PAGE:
If you must eat, there are nine variations on burgers (pastrami and peanut butter are two of the more exotic), and Burger Madness days -- Tuesday, Thursday and Sunday -- when the prices ($4.49 - $5.49) are a dollar lower. Good news for college budgets.
The Hot Furry Fingers, thin pieces of boneless chicken, are the best thing on the menu. Spicier than the Chicken Fingers (and at $4.99, 10 cents more), these are more substantial than the Buffalo Wings. The advantage to the wings, however, is volume: You can order a bucket. $10.99 gets you 25 wings, $20.99 buys 50. Throw in a pitcher of one of the microbrews on tap, and you've got a party.
Chicken on our mind, we headed north on Nevada to the Squatting Chicken, the ultimate college hangout. Its only flaw is the lack of a pool table. A wide deck overlooks the horseshoe pit out back. The lawn, dotted with picnic tables, stretches down a gentle slope. Inside, nine TVs featured different sports games, stuffed chickens (toys, not taxidermy) sat on the window sills, and a friendly waitress explained how the place got its name. You'll have to get the story from her.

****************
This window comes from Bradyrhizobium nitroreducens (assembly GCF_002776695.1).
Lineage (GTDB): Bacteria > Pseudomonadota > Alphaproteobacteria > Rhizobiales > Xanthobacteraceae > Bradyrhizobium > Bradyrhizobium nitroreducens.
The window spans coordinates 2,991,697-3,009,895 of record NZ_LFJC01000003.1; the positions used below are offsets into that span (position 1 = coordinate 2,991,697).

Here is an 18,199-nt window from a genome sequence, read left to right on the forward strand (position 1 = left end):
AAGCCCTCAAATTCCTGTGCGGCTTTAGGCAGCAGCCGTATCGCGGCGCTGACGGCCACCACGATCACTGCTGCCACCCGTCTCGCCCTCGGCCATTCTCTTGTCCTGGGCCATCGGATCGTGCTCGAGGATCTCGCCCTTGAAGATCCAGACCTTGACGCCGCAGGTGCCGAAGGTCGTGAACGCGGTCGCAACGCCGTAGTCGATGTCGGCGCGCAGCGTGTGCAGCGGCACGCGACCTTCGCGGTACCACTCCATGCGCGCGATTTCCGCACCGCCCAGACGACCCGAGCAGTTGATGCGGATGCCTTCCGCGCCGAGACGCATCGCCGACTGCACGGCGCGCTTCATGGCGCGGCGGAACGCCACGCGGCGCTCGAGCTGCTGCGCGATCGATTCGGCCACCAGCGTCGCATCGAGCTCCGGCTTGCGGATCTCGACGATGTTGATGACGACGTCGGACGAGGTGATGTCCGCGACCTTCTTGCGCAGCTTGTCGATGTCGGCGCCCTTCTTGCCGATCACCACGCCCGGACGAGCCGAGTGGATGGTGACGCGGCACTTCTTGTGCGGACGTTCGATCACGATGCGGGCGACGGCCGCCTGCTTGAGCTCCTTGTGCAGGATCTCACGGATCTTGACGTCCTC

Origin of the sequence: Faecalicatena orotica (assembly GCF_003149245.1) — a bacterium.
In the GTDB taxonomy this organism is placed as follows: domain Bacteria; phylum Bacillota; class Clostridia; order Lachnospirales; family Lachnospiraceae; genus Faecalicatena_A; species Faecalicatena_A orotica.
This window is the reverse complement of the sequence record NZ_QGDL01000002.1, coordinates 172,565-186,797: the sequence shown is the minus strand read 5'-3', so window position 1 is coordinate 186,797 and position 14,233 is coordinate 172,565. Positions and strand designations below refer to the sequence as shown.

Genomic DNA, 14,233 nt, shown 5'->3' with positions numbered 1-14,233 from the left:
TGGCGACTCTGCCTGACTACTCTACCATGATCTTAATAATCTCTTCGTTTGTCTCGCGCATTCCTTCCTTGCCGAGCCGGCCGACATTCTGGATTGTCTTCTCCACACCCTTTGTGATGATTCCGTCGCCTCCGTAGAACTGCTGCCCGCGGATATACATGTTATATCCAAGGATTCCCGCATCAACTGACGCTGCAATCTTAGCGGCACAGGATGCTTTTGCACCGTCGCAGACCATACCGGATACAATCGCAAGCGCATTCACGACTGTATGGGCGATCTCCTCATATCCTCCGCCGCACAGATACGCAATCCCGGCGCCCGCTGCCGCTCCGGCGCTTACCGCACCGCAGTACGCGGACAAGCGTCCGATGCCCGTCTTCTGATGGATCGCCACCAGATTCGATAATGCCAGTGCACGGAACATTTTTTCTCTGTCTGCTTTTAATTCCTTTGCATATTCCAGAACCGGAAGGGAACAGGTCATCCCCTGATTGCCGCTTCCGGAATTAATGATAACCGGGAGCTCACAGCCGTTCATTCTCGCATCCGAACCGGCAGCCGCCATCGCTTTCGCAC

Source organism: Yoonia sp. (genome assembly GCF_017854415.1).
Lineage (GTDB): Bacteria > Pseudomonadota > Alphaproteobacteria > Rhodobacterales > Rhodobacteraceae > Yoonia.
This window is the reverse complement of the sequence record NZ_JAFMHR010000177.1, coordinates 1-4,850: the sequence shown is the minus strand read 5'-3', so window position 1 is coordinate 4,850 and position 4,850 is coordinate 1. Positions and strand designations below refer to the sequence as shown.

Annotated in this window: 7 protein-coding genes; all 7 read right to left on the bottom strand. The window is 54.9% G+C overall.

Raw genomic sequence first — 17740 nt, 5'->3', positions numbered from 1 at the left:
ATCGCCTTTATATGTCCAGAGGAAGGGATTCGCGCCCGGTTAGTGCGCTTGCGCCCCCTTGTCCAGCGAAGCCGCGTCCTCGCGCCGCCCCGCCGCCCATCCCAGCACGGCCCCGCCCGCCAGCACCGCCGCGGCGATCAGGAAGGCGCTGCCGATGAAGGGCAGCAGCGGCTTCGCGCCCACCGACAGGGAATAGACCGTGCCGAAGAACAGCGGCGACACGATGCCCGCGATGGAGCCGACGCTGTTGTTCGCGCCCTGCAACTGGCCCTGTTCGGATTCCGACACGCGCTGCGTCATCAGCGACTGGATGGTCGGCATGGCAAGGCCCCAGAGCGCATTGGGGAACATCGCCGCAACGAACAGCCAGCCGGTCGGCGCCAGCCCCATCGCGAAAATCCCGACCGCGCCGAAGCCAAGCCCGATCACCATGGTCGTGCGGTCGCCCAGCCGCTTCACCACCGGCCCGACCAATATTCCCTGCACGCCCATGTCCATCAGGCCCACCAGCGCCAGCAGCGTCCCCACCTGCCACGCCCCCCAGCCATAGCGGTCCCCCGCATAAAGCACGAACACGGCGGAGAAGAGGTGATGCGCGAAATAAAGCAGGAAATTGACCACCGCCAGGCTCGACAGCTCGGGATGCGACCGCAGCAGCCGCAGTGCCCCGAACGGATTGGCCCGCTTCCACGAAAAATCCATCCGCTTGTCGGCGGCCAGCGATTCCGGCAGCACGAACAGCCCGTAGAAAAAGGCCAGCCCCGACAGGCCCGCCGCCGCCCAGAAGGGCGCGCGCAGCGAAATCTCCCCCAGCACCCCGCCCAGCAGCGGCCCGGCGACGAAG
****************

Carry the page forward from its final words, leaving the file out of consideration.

Perhaps in deference to its namesake, the Squatting Chicken's menu features very little fowl. It does offer all the staples of post-adolescents everywhere: chips and salsa, pizza, calzones, burgers, meatball subs, roast beef or ham and cheese sandwiches. None of the prices will break the bank. You can linger over a beer, chat with the softball teams coming in after their games (the winners will be the talkative ones), throw some darts, forget about today's classes, think about tomorrow's.
There's a timelessness to the Squatting Chicken that will put calculus or freshman English in their place. You can return when you bring your own kids to college, and it will look the same. There's something to be said for that.